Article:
Govt may wait for clarity before announcing new foreign trade policy | Business Standard Column

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The latest trade figures show that between April 2020 and February 2021, exports of merchandise and services stood at $439.64 billion

The Foreign Trade Policy 2015-20, which was extended by one year due to Covid-19, expires on March 31. It is not yet clear whether a new policy will be introduced or the same will be extended.

In the Foreign Trade Policy Statement 2015-16, the commerce ministry said the government aims to increase India’s exports of merchandise and services from $465.9 billion in 2013-14 to about $900 billion annually by 2019-20, and to raise India’s share in global exports from 2 per cent to 3.5 per cent. This has not happened.

The latest trade figures show that between April 2020 and February 2021, exports of merchandise and services stood at $439.64 billion. In pre-Covid years too, exports were barely at 2013-14 levels and nowhere near the target. It may be argued that commodity prices were higher in 2013-14 but even after factoring it in, it is clear that export dynamism has taken a knock.

In the 2015-20 policy, the earlier schemes such as Focus Market Scheme, Focus Product Scheme etc were tweaked and merged under the Merchandise Exports from India Scheme (MEIS). The finance ministry worries that despite subsidies under the scheme climbing to over Rs 40,000 crore each year, merchandise exports have not gone up significantly.

At the World Trade Organisation (WTO), the dispute resolution panel ruled that MEIS wasn’t consistent with the agreement on subsidies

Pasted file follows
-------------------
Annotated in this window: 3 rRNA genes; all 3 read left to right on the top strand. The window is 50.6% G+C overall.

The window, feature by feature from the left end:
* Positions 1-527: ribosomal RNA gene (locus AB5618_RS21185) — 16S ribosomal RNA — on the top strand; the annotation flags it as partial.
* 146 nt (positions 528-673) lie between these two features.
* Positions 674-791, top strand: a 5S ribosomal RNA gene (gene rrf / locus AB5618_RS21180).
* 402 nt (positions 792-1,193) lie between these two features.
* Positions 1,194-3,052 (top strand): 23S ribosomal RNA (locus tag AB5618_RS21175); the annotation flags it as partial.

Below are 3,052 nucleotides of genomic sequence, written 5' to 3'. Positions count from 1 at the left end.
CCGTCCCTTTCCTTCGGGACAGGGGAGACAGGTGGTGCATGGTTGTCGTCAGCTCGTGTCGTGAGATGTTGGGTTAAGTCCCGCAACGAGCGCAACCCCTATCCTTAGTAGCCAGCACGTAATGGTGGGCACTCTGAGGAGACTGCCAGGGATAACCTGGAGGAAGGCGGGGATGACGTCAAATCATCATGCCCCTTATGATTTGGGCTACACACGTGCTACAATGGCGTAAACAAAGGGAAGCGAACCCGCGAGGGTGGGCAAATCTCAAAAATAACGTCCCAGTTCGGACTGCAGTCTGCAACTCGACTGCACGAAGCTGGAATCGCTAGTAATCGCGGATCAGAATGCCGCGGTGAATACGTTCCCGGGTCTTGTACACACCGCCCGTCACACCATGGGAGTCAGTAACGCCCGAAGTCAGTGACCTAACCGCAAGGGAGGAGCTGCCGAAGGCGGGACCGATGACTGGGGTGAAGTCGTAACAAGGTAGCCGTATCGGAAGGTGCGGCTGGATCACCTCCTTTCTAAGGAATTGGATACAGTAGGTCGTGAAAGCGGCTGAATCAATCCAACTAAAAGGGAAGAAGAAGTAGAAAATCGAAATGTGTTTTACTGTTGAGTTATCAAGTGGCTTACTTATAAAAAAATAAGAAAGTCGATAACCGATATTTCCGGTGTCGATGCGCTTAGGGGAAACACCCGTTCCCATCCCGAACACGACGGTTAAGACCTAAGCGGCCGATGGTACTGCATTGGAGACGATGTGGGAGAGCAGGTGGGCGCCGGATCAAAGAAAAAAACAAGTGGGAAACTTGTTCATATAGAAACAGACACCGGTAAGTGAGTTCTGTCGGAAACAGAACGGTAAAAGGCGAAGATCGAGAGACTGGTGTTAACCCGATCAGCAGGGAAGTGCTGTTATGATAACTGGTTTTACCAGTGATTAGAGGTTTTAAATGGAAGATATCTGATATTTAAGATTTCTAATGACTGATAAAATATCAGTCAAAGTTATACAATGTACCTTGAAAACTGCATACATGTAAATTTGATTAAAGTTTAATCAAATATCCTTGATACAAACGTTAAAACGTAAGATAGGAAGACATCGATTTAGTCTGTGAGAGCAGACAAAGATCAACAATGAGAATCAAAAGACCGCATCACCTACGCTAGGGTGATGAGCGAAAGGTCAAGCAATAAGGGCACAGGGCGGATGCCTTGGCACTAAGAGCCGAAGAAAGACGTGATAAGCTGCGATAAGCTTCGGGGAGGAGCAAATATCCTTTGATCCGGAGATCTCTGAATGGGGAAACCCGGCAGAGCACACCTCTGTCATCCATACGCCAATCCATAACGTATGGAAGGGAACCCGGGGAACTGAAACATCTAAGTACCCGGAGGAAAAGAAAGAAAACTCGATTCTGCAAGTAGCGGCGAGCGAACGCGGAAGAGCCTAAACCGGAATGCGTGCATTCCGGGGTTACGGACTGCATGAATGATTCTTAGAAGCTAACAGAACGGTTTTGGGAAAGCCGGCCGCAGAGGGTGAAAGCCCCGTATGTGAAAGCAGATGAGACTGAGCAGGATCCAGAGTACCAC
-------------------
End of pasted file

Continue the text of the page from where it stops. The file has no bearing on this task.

and countervailing measures. MEIS was discontinued at the start of this year and replaced with the Remission of Duties and Taxes on Export Products (RoDTEP) scheme but details of the new scheme or rates of compensation are yet to be notified. Even under the Service Exports from India Scheme (SEIS), the rates have not been notified for exports made since April 2019.

The WTO panel ruled against the Export Promotion Capital Goods (EPCG) scheme and certain aspects of the Export Oriented Unit (EOU) and Special Economic Zone (SEZ) schemes. India appealed against the ruling but the appellate body at the WTO didn’t have the quorum to decide on the appeal. Once the appellate body starts functioning, it may uphold the panel ruling. So, there is uncertainty over maintainability of the schemes in the next five-year policy.

Currently, exporters are bristling with orders but the problem of getting goods to overseas buyers continues because of shortage of empty containers, high freight rates, fewer vessels and flights, and congestion at transshipment ports.

In recent months, India’s relations with China have deteriorated. China and the United States, the two major trading powers, are at loggerheads. The Regional Comprehensive Economic Partnership agreement may make it difficult for India to penetrate the bloc. Protectionism is growing in India and parts of the world. The post-Covid world may pose fresh challenges.

A view has gained ground that it may be better to extend the present policy and wait for clarity and broader ideas to help Indian exporters become more competitive before announcing the new five-year policy.


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